Sunday, June 5, 2016
If my mind can conceive it, and my heart can believe it, then I can achieve it. - Muhammad Ali
Muhammad Ali died this week at the age of 74, a great athlete and an icon of our society. Even when he was just beginning his career as a boxer, Ali showed the world that he had his eyes on the prize and that he was overflowing with confidence. With all of his titles and KO's and an Olympic gold medal, perhaps setting a great example for self-confidence and teaching others to be self-confident will be one of his most enduring lessons.
Ali had his bike stolen at the age of 12, and he told the police officer that he would beat up the person who stole the bike. The officer told him that he would have to learn how to fight before that could happen. Officer Joe Martin was also a trainer for boxers at the local gym, and a mentorship was established. Ali's hard work, talent, and perseverance, fired by his self-confidence, quickly propelled him up the ladder of success in the boxing world. (Source: http://www.biography.com/people/muhammad-ali-9181165#early-life )
Although I am not a boxing fan, I have always been interested in Cassius Clay (who then became Muhammad Ali) since I first saw him in the early 1960's in the family living room on our grainy black and white television set. When he changed his name from Cassius Clay to Muhammad Ali, I read all about it in the paper, and even presented it to my social studies class as my assigned current event, although I knew very little about Islam. Many criticized him and some even thought him boastful, but I liked the vision he had for himself, and I admired him because he was so sure of himself. I did not perceive his self-assurance to be brash; I thought that since he knew how hard he was working to gain what he wanted, that he was entitled to speak out about his dreams and about being "the greatest." Muhammad Ali was an unlikely role model who taught me that if I believed in myself, worked hard, and gave it my all, I could be successful at anything I chose. I have carried that lesson in my heart all these years, and I have shared that lesson with my former students thousands of times during my 37 year teaching career. Ali didn't just talk about his dreams, he lived his dreams,in a "bigger than life" fashion - for all of the world to see. Everyone noticed him! Do you know why? Look around you, and take stock of how many people are really living their dreams. The answer is not very many; because most people are content with just talk, and they never take the action to fulfill their dreams. Not Ali.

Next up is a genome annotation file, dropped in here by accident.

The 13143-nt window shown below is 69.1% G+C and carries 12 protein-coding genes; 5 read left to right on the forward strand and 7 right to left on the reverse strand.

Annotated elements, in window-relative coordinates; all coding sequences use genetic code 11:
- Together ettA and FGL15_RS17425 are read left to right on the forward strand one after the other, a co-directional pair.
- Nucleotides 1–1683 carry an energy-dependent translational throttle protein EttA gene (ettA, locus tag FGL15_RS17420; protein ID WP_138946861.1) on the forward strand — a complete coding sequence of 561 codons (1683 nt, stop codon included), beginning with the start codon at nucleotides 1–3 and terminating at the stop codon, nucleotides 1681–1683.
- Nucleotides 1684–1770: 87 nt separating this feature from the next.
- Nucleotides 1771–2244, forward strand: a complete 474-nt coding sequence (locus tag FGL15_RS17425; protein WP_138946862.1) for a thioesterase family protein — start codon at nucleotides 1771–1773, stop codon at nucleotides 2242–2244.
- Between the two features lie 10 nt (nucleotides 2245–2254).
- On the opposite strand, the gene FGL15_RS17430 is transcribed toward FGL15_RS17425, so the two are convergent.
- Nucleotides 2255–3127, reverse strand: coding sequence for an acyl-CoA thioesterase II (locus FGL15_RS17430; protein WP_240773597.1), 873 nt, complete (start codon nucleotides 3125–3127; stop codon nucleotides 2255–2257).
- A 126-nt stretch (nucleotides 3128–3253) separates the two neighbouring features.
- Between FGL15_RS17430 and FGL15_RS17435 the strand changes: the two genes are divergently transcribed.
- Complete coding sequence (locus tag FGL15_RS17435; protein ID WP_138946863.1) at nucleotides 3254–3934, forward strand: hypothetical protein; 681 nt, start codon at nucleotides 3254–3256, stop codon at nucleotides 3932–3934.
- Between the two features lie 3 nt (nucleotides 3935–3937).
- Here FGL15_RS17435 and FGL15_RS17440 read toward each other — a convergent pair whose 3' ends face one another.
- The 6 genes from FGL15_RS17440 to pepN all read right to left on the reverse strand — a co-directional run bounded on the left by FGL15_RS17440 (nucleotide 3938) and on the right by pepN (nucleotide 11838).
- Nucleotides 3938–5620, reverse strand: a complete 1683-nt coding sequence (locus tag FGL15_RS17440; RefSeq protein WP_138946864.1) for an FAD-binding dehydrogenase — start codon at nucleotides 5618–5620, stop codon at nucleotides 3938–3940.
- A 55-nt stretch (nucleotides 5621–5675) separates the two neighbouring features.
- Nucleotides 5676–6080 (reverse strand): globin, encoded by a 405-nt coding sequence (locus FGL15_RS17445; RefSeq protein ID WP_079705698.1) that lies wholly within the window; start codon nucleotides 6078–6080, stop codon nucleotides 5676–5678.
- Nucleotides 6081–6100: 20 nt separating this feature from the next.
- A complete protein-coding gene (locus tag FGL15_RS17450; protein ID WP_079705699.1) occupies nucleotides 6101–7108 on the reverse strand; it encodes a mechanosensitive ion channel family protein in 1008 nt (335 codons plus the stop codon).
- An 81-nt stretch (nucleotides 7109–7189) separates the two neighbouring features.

As Ali grew older and was diagnosed with Parkinson's Disease, he seemed to become somewhat introspective, and his past interviews and glorious quotations and observations of life offer the world so many lessons to learn - from his self-advancing thought process, his strong work ethic, and his total self-confidence. I wish I would have liked to be able to tell him so. Who would have ever thought that a young girl who never liked boxing could be so influenced by a boxer? Sometimes life offers lessons in mysterious ways.
If you are a teacher reading this, please share Muhammad Ali's "success-through-hard-work-and-lots-of-self-confidence" story with your students. Although his life has ended, his teachings never will. R.I.P., Great Friend I Never Met. Thank you for your inspiration!
As always, I welcome your comments and suggestions.
Rittman Publishing, LLC ®
Visit Dede's webpage for complete details on her award-winning book, STUDENT TEACHING: THE INSIDE SCOOP FROM A MASTER TEACHER. Many colleges have made the book required reading.
Signed copies are available www.dederittman.com Dede is also a national speaker on The Three C's for Classroom success: Confidence, communication, and Creativity; Avoiding Teacher burnout; and many other inspirational topics.
I LOVE writing. And I love writing children's books- my newest passion. Although it will be a ton of work, I am looking forward to selling my books. Since I was a secondary teacher, I know that I have much to learn about elementary students, and I will have to follow my own advice and be my genuine self. However, I also know that I am passionate about helping kids who have to wear glasses, and that GRADY GETS GLASSES sends a positive message. I am willing to work hard and do all the things that also made me a successful teacher for 37 years. I remain inspired!
Elementary teachers in Western Pennsylvania and beyond - I am willing to come into your classroom in person or as a virtual field trip through a group called Field Trip Zoom. Check them out! http://www.fieldtripzoom.com/
Teacher friends- let me know if you want me to read GRADY GETS GLASSES at your school. I am willing to come in to discuss the creative writing process, why writing is important, and personal fulfillment through writing, along with reading my book. I would appreciate the exposure, and I would make signed copies available for purchase in your classrooms following the reading. Please email me at firstname.lastname@example.org . The website www.gradygetsglasses.com IS UP AND RUNNING!!!. Signed copies ARE available! Grady plush toys are ordered!
Please like Dede's new page Grady Gets Glasses for updates about her children's book. https://www.facebook.com/gradygetsglasses?ref=hl
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